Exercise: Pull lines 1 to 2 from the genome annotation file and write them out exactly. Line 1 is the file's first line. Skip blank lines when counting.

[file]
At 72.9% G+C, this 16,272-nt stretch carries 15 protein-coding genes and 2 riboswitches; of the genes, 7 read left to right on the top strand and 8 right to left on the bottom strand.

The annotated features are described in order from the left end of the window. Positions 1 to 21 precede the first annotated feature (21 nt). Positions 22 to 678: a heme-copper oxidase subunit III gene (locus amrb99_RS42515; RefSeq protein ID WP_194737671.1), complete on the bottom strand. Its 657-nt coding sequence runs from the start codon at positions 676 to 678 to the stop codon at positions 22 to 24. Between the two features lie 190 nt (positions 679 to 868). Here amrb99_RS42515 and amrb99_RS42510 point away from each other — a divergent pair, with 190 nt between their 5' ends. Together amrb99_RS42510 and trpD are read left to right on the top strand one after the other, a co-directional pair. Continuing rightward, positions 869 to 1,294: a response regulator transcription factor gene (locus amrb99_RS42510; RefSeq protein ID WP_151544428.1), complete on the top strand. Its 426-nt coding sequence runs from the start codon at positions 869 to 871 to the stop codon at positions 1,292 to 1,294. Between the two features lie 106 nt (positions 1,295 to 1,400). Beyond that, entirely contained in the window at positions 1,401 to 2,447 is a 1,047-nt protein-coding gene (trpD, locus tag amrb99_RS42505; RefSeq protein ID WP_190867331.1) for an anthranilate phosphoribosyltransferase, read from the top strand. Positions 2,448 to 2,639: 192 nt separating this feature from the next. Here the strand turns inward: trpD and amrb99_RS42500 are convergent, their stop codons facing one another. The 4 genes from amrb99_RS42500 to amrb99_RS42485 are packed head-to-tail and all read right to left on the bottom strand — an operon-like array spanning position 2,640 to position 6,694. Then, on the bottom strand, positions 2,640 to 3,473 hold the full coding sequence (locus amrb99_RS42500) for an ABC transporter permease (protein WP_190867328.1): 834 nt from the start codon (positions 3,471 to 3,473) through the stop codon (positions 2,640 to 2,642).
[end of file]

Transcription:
At 72.9% G+C, this 16,272-nt stretch carries 15 protein-coding genes and 2 riboswitches; of the genes, 7 read left to right on the top strand and 8 right to left on the bottom strand.

The annotated features are described in order from the left end of the window. Positions 1 to 21 precede the first annotated feature (21 nt). Positions 22 to 678: a heme-copper oxidase subunit III gene (locus amrb99_RS42515; RefSeq protein ID WP_194737671.1), complete on the bottom strand. Its 657-nt coding sequence runs from the start codon at positions 676 to 678 to the stop codon at positions 22 to 24. Between the two features lie 190 nt (positions 679 to 868). Here amrb99_RS42515 and amrb99_RS42510 point away from each other — a divergent pair, with 190 nt between their 5' ends. Together amrb99_RS42510 and trpD are read left to right on the top strand one after the other, a co-directional pair. Continuing rightward, positions 869 to 1,294: a response regulator transcription factor gene (locus amrb99_RS42510; RefSeq protein ID WP_151544428.1), complete on the top strand. Its 426-nt coding sequence runs from the start codon at positions 869 to 871 to the stop codon at positions 1,292 to 1,294. Between the two features lie 106 nt (positions 1,295 to 1,400). Beyond that, entirely contained in the window at positions 1,401 to 2,447 is a 1,047-nt protein-coding gene (trpD, locus tag amrb99_RS42505; RefSeq protein ID WP_190867331.1) for an anthranilate phosphoribosyltransferase, read from the top strand. Positions 2,448 to 2,639: 192 nt separating this feature from the next. Here the strand turns inward: trpD and amrb99_RS42500 are convergent, their stop codons facing one another. The 4 genes from amrb99_RS42500 to amrb99_RS42485 are packed head-to-tail and all read right to left on the bottom strand — an operon-like array spanning position 2,640 to position 6,694. Then, on the bottom strand, positions 2,640 to 3,473 hold the full coding sequence (locus amrb99_RS42500) for an ABC transporter permease (protein WP_190867328.1): 834 nt from the start codon (positions 3,471 to 3,473) through the stop codon (positions 2,640 to 2,642).